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New Texas Grass needs Little H20

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New grass needs little water

Wildflower Center seeks more business partners

Premium content from Austin Business Journal by Cody Lyon, Staff writer

Date: Friday, October 14, 2011, 5:00am CDT

Cody Lyon
Staff writer – Austin Business Journal

Mark Simmons, director of the Ecosystem Design Group at the Lady Bird Johnson Wildflower Center, is commercializing a new kind of grass he’s developed that needs a lot less water.

This comes at a time when an untold number of Texans will need to replace their lawns due to the drought and heat wave.

Called Habiturf, the turf is a mix of native grass species, including Buffalo grass, blue grama and curly-mesquite grass. The blades grow slower and when mature can remain green with one watering every two weeks or at least survive on one watering a month. Most grass requires weekly watering to remain healthy, especially in heat.

Habiturf is the result of research funded by Wal-Mart Corp., which is seeking new store lawns that require less mowing. It was coincidental that the study came to a head during a drought; scientists at the Wildflower Center began watering the test lawn once a month. And while the grass turned brown in the dry heat, it showed resiliency to come back when watered, unlike other grasses such as St. Augustine.

The mix has been trademarked and just became available from native seed supplier Douglas King Co. in San Antonio. Simmons said the Wildflower Center is open to partnering with other companies that can help it further commercialize Habiturf.

Although the new product is being marketed in the Southwest where it grows best, it is available nationally online via Douglas King Co. The Wildflower Center will funnel its 6 percent royalty from seed sales into more research, and hopes to develop other types of grass that will work similarly in other regions of the country.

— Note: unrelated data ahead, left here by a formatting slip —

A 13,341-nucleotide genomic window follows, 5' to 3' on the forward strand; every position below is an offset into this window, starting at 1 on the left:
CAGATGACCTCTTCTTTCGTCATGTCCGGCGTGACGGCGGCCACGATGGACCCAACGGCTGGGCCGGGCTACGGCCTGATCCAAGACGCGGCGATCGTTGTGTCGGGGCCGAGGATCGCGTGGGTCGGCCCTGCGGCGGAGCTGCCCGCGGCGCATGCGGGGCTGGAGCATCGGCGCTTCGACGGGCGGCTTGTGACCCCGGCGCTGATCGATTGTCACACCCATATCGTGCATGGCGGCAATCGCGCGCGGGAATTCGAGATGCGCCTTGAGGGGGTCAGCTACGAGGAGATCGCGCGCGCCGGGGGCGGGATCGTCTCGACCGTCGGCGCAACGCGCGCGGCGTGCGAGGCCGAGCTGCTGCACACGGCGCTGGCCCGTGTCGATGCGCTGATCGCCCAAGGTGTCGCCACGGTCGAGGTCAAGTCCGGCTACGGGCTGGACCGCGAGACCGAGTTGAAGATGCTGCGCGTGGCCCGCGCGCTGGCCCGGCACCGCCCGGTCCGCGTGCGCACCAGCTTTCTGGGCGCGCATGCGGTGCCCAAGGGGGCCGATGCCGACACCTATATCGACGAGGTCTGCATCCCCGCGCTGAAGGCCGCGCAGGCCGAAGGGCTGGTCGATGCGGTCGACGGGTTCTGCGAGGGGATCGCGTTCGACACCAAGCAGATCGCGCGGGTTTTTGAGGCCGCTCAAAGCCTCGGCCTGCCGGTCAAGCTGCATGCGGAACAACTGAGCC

“If, in the end, more people and landscapers are using sustainable turf grass, then we’ve achieved part of our mission and can move on to the next project,” Simmons said.

Landscaping and the overall green industry has an annual $1 billion impact on the Austin-area economy, according to a 2009 Texas A&M University study commissioned by the Texas Nursery and Landscape Commission.

Grass — and keeping it green — has been a big part of that industry.

“Traditionally, there’s always been a lot of grass on Southern commercial and residential developments compared to places like the Northeast, where development is more dense,” saidJody McDaniel, branch manager of Greater Texas Landscapes Inc. and chairman of BOMA Austin’s Water Sustainability Task Force.

Habiturf has tremendous market potential, said McDaniel, who saw interest in it after mentioning the grass to a potential customer who wants a nice lawn with less irrigation.

“As we change to more sustainable-type products, areas that want turf but don’t want to use a lot of water will be excited about this new product,” McDaniel said.

And as more local landscape architects explore alternatives to big grass lawns, innovations such as Habiturf could provide significant new marketing opportunities while saving water, saidBrian Ott, managing principal at TBG Partners Inc., the landscape designer for projects such as Domain II and The Austonian.

About 50 percent of the water consumed in the Austin area is used to water lawns and outdoor plants, according to Austin Water.

“Where before, turf was a big portion of the projects we took on, now, we’re starting to think about how to use crushed granite, or other products that don’t require any water,” said Brent Baker, principal and owner at Studio 1619 in Round Rock.

“We better be prepared for some pretty radical change,” Ott said. “I think we are going to have to adapt to a totally different landscape.”


Written by codylyonreporter

January 28, 2012 at 1:22 am

Posted in Uncategorized

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